New fishing derby wants to reel you in
|By Alex Coop - Staff Writer | July 27, 2017|
Anglers of all ages and skills are encouraged to participate in this summer’s newest fishing derby in the county.
The Big Fish Derby, which starts in August, is a two-month catch, photograph and release event organized by the Canadian National Pond Hockey Championships Events (CNPHC Events) in cooperation with Haliburton’s Amazing Agency.
The derby is open to any lake in the Haliburton Highlands where fishing is permitted and the species caught is “in season”.
Event organizer John Teljeur says he’s floated the idea of hosting a fishing derby for years.
“I was waiting for the right opportunity and the right sponsors for this event, and pond hockey helped with that,” Teljeur said. “A lot of our pond hockey sponsors are interested in staying on with this event, and with Amazing Agency’s technical abilities, it made this whole thing work.”
It was a perfect fit for the local digital marketing company, said Jim Love, Amazing Agency’s chief content officer.
“While we work with companies large and small across Canada, our roots are firmly in Haliburton County. So what better way to share our brand story of unique content, digital distribution and local roots than this innovative, digital fishing derby?”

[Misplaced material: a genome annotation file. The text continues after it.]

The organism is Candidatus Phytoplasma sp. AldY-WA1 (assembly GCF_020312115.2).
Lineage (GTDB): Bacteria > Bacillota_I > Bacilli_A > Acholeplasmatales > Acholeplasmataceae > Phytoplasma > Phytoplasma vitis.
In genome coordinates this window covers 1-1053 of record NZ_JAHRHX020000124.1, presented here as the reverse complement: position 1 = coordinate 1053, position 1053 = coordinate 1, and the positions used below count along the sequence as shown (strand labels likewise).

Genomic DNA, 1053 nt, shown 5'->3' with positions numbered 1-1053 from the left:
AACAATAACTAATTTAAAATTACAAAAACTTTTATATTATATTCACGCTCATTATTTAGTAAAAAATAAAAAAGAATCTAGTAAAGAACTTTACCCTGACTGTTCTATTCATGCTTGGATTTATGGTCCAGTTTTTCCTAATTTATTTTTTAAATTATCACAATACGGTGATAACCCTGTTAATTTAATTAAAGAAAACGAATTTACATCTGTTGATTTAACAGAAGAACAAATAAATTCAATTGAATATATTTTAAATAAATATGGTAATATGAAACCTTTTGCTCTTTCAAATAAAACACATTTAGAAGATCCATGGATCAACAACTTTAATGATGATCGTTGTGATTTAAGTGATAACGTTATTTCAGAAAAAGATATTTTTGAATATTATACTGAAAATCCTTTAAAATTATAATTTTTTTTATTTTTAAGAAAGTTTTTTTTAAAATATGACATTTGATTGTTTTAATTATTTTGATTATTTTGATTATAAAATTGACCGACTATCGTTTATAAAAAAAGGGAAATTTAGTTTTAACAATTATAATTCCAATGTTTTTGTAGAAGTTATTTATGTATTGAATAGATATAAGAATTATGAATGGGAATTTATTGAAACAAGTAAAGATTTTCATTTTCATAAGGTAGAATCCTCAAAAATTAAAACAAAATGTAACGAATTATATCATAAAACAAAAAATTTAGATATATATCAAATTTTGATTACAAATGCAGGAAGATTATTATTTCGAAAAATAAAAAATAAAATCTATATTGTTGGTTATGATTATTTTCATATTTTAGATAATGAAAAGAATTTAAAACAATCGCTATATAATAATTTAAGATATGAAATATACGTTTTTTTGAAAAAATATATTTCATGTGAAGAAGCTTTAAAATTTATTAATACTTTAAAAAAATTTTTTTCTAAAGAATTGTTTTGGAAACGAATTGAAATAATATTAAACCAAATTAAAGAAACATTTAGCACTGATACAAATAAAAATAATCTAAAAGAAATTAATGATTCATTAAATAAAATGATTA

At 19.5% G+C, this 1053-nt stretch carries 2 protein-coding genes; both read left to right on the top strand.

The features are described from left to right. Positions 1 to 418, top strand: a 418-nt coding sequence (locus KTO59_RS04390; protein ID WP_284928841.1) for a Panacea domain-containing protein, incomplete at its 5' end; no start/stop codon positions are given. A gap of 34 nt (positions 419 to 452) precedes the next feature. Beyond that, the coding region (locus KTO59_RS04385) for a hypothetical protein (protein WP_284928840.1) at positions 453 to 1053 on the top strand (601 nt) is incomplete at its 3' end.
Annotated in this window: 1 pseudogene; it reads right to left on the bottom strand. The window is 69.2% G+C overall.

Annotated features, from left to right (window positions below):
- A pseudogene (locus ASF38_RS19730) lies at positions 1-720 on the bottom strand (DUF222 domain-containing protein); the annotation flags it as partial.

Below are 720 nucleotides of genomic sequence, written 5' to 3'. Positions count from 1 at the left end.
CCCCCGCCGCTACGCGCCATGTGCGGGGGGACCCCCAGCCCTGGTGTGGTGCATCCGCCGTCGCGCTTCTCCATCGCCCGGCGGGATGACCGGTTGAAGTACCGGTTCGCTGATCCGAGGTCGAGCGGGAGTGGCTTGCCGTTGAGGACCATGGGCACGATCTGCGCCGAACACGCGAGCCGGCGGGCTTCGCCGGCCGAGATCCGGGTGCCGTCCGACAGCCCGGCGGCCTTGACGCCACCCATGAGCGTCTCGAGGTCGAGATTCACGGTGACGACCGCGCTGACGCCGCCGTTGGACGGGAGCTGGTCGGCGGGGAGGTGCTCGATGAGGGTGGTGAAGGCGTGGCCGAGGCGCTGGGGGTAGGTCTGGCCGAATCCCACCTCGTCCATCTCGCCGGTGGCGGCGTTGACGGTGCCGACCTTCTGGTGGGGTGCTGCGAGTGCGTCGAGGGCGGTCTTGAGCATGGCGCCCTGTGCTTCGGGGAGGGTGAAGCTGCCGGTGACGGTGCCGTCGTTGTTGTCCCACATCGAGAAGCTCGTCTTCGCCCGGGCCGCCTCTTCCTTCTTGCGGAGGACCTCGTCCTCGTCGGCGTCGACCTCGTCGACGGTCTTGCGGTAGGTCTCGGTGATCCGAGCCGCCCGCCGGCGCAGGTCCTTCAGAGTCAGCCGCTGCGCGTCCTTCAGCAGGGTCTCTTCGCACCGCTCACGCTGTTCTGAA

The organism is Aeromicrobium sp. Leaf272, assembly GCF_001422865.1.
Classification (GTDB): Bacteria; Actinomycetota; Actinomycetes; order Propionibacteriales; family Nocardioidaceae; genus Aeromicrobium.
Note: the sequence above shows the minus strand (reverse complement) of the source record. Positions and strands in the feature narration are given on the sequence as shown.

Anyone interested in signing up can visit bigfishderby.ca, and choose between a weekend, month or seasonal registration. A portion of proceeds will help support fish stocking programs of the Haliburton Highlands Outdoors Association.
More than $5,000 in cash and prizes can be won in four species categories including Muskie, large and smallmouth bass, Walleye and Panfish.
Once participants register and create a profile on the website, they can upload a photo of their catch. Teljeur says an app is in the works as well, which will go live sometime next year.
“It will allow people to seamlessly register their profile and upload their photos in a timely manner.”
He also said it was important to not only get the green light from the outdoors association, but the ministry as well.
“We consulted with the ministry and the fish hatchery,” he said. “We wanted to make sure this was a catch and release event, and not a derby that might exert too much pressure on a single lake.”
The derby is more of a test-run this time around, Teljeur said. He wants the event to last several months in 2018, starting in the spring and wrapping up in the fall.
Ontario’s RTO 11 tourism region, which the Highlands is part of, saw more than 620,000 fishing visitors in 2014.
The derby’s registration page on its website will be live by the end of the week.
ALEX COOP is a reporter for The Highlander.